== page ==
5/2/2013 - For the past three summers, the New Hampshire Gay Men’s Chorus has belted out “The Star Spangled Banner” at Manchester’s Northeast Delta Dental Stadium before several thousand cheering American baseball fans.
NHGMC member Paul Cioto noted this new tradition, both in an interview and in the published history he just wrote, The New Hampshire Gay Men’s Chorus: The Untold Story of a Granite State Treasure, because it wasn’t always this way.
Had the chorus done this 15 years ago, the audiences’ reactions might have been different. They might not have been ready to listen to the New Hampshire Gay Men’s chorus.
This written history, their Crystal Jubilee concert series and their singing the national anthem again this June all show how far the NHGMC has come since it started 15 years ago.
“It’s a milestone. We certainly want to celebrate that we’re still around. When we first started, there were doubts that the group would last long,” said Luc Roberge, the chorus’s artistic director. “They said we’d be lucky to make it a few years. But we’ve been around for 15 now, and we’re going strong.”
The book presents a history of the chorus, starting with the original idea, which came from Richard Bojko, David R. Snelson and the late David Swart, and continuing through the chorus’s struggles and triumphs.
There were other gay men’s choruses at this time of their inception — the Boston Gay Men’s Chorus is perhaps one of the best known gay choruses in the country — but New Hampshire was much different from Boston in 1998. Many of the group’s original members were hesitant to sign the document that would declare the chorus as a legal New Hampshire nonprofit group.
Chuck Hill explained in the book, “I was scared to death to sign that thing! The others were reluctant to sign it with the name New Hampshire Gay Men’s Chorus. I didn’t want the government to know. I was also scared I’d lose my job. ... You have to remember this was 15 years ago. A lot of things have changed,” he said.
So, for some time, the group used the umbrella name the Manchester Performing Arts Association.
Hill was an instrumental voice in piecing the book together, said Cioto and chorus president Peter Lund. Many of the mementos, photographs, documents, and stories in the book are there because of Hill’s efforts. He passed away in November.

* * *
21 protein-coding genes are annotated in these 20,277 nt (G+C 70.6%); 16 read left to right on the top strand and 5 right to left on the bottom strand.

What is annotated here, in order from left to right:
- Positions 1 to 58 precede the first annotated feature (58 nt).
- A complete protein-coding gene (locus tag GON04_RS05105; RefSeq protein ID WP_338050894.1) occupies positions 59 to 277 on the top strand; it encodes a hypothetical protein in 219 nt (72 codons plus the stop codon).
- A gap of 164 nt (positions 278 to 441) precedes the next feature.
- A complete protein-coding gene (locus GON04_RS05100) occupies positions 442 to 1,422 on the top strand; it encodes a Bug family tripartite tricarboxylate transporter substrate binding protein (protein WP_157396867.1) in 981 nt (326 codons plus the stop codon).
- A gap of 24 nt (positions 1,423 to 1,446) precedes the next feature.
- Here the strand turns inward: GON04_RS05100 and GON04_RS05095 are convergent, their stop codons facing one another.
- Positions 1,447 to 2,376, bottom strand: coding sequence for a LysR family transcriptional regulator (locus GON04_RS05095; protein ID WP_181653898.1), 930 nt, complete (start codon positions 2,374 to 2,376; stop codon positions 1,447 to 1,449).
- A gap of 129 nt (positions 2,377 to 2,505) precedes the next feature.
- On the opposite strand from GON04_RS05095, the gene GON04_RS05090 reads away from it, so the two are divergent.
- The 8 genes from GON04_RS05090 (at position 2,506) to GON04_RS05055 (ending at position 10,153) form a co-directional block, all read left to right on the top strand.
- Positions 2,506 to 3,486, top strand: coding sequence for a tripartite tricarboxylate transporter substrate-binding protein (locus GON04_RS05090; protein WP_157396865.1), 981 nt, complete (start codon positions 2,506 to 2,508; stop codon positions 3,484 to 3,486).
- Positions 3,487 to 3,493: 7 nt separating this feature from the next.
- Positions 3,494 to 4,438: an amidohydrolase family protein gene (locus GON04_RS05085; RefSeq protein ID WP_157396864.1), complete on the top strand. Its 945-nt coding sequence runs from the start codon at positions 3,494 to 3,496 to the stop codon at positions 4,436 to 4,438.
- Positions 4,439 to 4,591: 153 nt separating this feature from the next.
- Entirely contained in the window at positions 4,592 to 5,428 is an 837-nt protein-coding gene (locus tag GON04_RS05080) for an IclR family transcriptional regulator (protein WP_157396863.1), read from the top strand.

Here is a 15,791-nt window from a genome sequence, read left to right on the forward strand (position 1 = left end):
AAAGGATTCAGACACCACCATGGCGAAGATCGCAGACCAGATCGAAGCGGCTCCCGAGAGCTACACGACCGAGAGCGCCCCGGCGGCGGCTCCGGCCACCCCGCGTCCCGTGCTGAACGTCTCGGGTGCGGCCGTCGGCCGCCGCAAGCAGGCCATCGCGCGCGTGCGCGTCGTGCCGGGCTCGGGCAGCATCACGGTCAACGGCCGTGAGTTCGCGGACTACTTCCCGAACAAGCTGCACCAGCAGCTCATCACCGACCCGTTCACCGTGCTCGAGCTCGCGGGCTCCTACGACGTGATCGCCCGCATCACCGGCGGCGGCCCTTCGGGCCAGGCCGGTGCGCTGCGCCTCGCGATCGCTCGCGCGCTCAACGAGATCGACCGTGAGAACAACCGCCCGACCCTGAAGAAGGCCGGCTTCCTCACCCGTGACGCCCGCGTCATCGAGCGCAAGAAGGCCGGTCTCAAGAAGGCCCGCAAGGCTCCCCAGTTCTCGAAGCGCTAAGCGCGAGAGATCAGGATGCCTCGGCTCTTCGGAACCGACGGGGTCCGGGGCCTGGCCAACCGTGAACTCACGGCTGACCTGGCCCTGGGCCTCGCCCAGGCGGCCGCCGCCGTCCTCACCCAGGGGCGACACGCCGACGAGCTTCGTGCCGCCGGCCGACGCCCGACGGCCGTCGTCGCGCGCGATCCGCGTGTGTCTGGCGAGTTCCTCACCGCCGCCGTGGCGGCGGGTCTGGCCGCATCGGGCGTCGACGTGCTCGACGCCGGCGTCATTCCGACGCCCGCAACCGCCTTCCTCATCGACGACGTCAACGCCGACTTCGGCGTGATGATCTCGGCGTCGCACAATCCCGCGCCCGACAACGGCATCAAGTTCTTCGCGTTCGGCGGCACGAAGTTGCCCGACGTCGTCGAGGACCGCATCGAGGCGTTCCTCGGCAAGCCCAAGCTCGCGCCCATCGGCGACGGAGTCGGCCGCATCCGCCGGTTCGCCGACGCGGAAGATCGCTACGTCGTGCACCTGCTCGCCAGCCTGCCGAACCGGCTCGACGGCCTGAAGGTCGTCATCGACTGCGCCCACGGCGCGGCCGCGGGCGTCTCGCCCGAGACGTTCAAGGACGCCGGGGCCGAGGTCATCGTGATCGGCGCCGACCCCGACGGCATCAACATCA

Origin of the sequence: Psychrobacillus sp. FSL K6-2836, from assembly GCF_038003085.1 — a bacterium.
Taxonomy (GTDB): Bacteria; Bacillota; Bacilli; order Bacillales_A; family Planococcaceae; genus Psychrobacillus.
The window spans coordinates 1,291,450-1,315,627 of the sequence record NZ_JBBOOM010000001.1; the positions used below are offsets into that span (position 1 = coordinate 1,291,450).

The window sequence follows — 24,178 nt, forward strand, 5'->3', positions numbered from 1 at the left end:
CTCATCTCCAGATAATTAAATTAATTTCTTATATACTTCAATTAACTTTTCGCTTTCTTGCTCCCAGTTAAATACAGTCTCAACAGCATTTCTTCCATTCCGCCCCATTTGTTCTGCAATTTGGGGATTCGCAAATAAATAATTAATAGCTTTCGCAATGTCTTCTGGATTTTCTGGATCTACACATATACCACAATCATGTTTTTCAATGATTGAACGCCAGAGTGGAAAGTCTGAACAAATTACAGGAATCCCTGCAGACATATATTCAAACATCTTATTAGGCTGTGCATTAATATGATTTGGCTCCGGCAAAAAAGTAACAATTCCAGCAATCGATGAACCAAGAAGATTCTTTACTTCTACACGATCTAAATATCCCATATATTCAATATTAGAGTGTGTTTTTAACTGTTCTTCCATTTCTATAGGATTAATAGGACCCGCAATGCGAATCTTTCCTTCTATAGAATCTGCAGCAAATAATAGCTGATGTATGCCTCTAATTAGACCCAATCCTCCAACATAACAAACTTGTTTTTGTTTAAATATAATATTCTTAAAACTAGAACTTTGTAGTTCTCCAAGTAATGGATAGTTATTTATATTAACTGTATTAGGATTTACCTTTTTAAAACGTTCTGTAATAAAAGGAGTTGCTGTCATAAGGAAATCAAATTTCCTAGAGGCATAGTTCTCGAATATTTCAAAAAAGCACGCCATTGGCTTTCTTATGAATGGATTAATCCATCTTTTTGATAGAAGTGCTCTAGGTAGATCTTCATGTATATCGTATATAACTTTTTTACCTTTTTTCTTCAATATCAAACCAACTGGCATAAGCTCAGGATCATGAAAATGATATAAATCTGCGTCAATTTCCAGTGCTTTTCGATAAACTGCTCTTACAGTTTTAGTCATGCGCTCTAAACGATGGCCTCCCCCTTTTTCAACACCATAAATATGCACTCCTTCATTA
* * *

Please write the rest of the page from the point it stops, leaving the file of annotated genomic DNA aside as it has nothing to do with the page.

The year 2013 also is a time to celebrate the group’s evolution of sound. They’ve sung classical and Broadway, Glee and Disney. The chorus has no defining genre, but the sound has also improved tremendously due to the members’ experiences performing together and the chorus’s growth in size.
“We started out quite small, with about 15 members in the very beginning,” Roberge said. “People leave for various reasons, and we have new members each season ... so each season sounds different.”
This season’s concert series, “We Got That Swing,” for instance, is very different from anything the chorus has ever done before.
“Swing is a distinct American sound, and the guys are doing it very well,” Roberge said. “It’s definitely a toe-tapping kind of sound.”
Lund thinks people will enjoy the familiar, old-fashioned music.
“The big-band sound crosses generations. It’s something the older generation will remember, but younger people are still familiar with,” Lund said.
This year, the group is putting extra efforts in marketing their shows in order to, as Cioto put it in the book, “tell the world about New Hampshire’s best kept musical secret.”
“Some people might feel a certain trepidation in attending a gay men’s chorus concert. They’re not quite sure what they’re getting themselves into,” Roberge said.
They don’t know, for example, that not all of the singing members are gay — the group has a father/son singing combo, baritone Sean Chadwick and his bass father, Wes Chadwick, who joined in 2005.
The rest of the singers come from all over the Granite State, Maine and Massachusetts to perform with NHGMC. But most audience members, when they do finally get around to attending one of their concerts, find that the “sound is wonderful, the experience great,” Roberge said.
What’s going to happen in the chorus’s next 15 years? Lund says he hopes the chorus will grow from about 30 members to around 50. He also hopes that it will grow as a nonprofit and pick up a few corporate sponsors along the way, too.